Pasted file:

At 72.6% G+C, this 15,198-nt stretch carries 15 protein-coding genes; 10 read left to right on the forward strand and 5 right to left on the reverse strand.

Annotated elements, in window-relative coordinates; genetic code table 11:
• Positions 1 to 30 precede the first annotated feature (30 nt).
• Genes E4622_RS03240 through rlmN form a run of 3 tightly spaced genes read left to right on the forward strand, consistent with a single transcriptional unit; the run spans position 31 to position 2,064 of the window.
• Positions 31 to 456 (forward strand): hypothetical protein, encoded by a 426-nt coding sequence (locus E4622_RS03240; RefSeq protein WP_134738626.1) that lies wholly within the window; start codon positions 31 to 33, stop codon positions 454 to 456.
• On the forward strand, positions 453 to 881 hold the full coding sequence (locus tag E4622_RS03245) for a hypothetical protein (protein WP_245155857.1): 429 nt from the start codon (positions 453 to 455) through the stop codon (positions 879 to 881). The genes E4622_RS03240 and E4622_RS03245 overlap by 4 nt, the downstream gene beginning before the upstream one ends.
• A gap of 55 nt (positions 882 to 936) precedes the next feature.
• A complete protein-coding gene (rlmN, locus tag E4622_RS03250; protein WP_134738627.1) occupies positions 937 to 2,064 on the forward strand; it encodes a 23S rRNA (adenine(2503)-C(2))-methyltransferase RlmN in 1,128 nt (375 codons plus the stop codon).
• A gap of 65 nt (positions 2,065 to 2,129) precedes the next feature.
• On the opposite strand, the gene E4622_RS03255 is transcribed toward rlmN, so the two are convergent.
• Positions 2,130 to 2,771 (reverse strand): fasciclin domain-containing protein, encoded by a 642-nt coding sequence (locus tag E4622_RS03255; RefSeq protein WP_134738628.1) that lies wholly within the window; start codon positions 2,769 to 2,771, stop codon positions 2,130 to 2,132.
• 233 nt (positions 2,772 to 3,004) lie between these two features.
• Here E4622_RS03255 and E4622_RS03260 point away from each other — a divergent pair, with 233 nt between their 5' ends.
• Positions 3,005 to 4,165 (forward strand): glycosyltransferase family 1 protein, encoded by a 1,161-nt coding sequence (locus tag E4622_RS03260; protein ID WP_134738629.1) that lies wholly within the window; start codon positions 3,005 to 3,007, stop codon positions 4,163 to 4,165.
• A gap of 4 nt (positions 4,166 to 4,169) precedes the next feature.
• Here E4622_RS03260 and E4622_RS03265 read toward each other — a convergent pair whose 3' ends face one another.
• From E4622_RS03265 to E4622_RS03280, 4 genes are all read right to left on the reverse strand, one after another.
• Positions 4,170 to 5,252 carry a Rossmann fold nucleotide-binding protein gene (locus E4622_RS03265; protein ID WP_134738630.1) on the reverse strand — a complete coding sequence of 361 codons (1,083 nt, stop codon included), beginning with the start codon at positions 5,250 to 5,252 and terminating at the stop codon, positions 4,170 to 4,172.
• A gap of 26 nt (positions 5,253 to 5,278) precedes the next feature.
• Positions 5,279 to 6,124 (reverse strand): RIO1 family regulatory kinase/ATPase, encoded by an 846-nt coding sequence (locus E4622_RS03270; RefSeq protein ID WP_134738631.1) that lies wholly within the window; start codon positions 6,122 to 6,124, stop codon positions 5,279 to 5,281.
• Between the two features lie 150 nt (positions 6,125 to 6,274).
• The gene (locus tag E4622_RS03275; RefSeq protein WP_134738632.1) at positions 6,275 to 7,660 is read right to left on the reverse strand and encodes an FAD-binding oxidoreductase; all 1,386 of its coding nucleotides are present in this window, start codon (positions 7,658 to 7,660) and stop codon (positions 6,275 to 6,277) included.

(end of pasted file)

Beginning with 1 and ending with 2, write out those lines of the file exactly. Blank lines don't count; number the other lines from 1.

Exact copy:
At 72.6% G+C, this 15,198-nt stretch carries 15 protein-coding genes; 10 read left to right on the forward strand and 5 right to left on the reverse strand.

Annotated elements, in window-relative coordinates; genetic code table 11: